Finding that first place to call home after college can be a stressful experience for a recent graduate.
While retailers like IKEA, Target and Bed, Bath and Beyond are here to help, such massive stores can leave you feeling overwhelmed and uninspired. Even worse? You might miss the opportunity to transition your space from the poster-clad dormitory of yesteryear to the stylish, adult space of tomorrow.
Fear not -- we've created the only list you need when it comes to making that first apartment your own. Check out the 12 must-have items below.
1. ARTWORK that was not purchased from the college bookstore.
Just keep in mind the fact that you don't have to break the bank (or even step foot in a gallery) to find something that works for your place. And at the end of the day, a little framing goes a long way.
2. A PLACE FOR YOUR MAIL that doesn't take up valuable kitchen counter space.
Having your own place also means having your own bills to pay. Find a small spot, like a side table near the door, where you can keep everything from keys to thank-you notes.
3. A RUG that isn't actually the mat you took from the bathroom you shared with several roommates.
Adding a rug isn't just a way to keep things cozy; it's also a great way to cover floors that you might be stuck with in a rental.
4. LIGHTING that isn't the hideous fixture your landlord hasn't updated since buying the apartment building.
Again, this is another place where you can mix personality with practicality. The right lighting can compliment the theme of any room and can also make your home feel more spacious.
5. BEDDING that didn't come in an all-in-one bag.
While the pre-styled package is an affordable and easy option, it completely takes away one of the best ways to bring some character to the bedroom. Even if you start with the bag as a base, add a few hand-picked touches like different sheets, vibrant throw pillows or a luxe blanket.
6. A PLACE TO SIT that's not a futon or the floor.
Granted, not everyone has room for a love seat, sofa combination or a perfectly placed sectional, but there should still be an option for you and a few guests. Try a couple comfy chairs or a smaller settee for a welcoming vibe.
7. BOOKSHELVES that aren't filled with textbooks and notebooks.
Bookshelves can be used to hold your books, provide a place for decor and serve as extra storage -- all of which are necessary in a first apartment.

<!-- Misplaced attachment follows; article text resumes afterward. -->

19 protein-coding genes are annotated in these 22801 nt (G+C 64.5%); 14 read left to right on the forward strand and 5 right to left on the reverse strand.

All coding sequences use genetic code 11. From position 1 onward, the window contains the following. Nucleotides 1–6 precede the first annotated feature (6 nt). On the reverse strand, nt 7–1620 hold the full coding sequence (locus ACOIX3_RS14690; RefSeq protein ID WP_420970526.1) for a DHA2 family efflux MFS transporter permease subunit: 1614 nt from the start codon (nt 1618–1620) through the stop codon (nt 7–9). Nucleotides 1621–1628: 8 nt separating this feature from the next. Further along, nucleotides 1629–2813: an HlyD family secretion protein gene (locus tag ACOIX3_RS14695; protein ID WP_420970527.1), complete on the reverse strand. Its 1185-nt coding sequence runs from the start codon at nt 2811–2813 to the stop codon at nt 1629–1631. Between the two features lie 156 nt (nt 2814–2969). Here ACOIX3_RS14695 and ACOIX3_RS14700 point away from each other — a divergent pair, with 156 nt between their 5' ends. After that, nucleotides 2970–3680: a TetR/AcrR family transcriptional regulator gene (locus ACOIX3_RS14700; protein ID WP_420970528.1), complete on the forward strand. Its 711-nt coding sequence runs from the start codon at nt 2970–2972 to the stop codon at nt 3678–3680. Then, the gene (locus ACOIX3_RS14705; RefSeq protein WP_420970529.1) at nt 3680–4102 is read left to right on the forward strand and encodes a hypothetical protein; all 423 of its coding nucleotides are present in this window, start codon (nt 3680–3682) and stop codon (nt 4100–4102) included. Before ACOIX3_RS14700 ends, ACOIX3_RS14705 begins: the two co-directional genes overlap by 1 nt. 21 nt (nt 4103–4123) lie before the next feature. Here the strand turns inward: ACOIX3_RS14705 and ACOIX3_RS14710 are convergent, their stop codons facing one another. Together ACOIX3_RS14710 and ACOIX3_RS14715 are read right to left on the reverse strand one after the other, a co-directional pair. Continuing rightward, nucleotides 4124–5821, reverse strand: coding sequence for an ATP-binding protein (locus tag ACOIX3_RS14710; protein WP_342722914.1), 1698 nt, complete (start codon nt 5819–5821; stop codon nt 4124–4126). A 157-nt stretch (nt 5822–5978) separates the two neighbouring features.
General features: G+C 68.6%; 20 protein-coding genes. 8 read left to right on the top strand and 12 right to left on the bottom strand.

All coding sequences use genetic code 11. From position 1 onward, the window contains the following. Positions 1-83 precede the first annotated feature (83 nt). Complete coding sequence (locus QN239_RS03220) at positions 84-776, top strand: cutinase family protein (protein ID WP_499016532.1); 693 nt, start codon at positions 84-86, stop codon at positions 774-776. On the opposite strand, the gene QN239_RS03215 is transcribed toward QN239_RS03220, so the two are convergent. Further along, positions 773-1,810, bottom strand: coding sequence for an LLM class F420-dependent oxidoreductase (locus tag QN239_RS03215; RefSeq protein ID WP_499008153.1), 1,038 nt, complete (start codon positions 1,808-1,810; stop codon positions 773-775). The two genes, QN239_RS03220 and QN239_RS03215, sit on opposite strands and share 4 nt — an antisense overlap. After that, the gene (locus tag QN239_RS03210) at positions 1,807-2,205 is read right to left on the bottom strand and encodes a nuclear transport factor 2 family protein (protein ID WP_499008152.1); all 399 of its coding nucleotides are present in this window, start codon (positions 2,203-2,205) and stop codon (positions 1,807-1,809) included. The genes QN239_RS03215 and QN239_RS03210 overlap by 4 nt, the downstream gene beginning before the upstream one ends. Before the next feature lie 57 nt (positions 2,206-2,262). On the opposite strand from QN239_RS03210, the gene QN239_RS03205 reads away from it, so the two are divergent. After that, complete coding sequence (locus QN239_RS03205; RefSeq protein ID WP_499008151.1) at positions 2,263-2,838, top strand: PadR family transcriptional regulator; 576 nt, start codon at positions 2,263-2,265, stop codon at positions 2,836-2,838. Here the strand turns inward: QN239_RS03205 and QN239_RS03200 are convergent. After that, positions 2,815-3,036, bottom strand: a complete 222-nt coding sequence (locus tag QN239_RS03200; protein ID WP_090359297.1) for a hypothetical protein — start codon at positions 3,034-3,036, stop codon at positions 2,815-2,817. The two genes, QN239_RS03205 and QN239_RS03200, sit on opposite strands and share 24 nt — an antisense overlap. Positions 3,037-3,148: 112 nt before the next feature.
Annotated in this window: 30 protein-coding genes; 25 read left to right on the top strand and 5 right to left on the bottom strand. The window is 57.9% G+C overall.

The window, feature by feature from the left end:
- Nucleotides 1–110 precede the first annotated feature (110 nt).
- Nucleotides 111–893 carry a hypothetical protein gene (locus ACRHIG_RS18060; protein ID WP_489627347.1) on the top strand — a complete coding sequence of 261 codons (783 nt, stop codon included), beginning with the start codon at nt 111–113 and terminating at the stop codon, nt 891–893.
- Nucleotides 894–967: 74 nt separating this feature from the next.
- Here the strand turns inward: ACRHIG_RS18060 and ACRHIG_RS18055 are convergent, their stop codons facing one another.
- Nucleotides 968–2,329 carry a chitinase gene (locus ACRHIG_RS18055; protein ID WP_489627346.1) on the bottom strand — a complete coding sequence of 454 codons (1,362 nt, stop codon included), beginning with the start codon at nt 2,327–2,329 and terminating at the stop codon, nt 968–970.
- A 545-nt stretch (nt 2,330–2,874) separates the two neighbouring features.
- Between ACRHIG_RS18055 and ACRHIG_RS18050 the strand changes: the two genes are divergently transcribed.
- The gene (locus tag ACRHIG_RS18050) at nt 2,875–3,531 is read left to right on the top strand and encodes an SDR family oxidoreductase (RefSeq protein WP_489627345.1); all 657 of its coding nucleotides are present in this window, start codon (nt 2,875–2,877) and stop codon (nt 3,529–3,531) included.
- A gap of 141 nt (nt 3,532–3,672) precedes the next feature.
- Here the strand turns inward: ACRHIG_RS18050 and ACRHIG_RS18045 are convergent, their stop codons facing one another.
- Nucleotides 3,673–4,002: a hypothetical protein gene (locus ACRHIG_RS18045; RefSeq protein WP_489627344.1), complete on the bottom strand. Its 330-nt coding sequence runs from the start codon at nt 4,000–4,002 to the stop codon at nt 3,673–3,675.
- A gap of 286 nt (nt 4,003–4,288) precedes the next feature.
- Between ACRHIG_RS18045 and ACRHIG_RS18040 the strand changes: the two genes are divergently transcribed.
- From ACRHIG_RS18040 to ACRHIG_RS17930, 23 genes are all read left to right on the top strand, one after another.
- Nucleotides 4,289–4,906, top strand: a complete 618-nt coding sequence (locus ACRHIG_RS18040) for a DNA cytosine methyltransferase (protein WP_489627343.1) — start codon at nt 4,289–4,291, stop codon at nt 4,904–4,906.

8. A COFFEE TABLE that doesn't primarily function as a clutter station.
And with a coffee table comes those epic coffee table books you've always wanted to own.
9. PLACE SETTINGS that aren't a hodgepodge of alma mater glasses and silverware stolen from the fraternity house.
No, you do not have to "register" for your first apartment so you have enough plates to serve your extended family at Christmas -- but you should have enough dishes that you and your roommates can eat on something besides paper plates. And if you have guests over for a drink? A set of wine glasses beats out plastic solo cups every single time.
10. WINDOW TREATMENTS that aren't blinds that came with the apartment.
Unfortunately, blinds are usually one of those things that you agree to live with when you sign a lease. But curtains are a great way to hide whatever you're working with, give yourself some privacy and (if hung properly) make your ceilings look even higher.
11. TOWELS that aren't terribly mismatched and faded.
Whether you're talking dish towels or bathroom towels, it's always good to start with a fresh set in a new place. They give a clean, cohesive impression.
12. A PERSONAL TOUCH chosen by you, not your mom.
From your favorite fresh flowers to a bold paint color, add something that will let people know it's your home when they enter.
Are you an architect, designer or blogger and would like to get your work seen on HuffPost Home? Reach out to us at firstname.lastname@example.org with the subject line "Project submission." (All PR pitches sent to this address will be ignored.)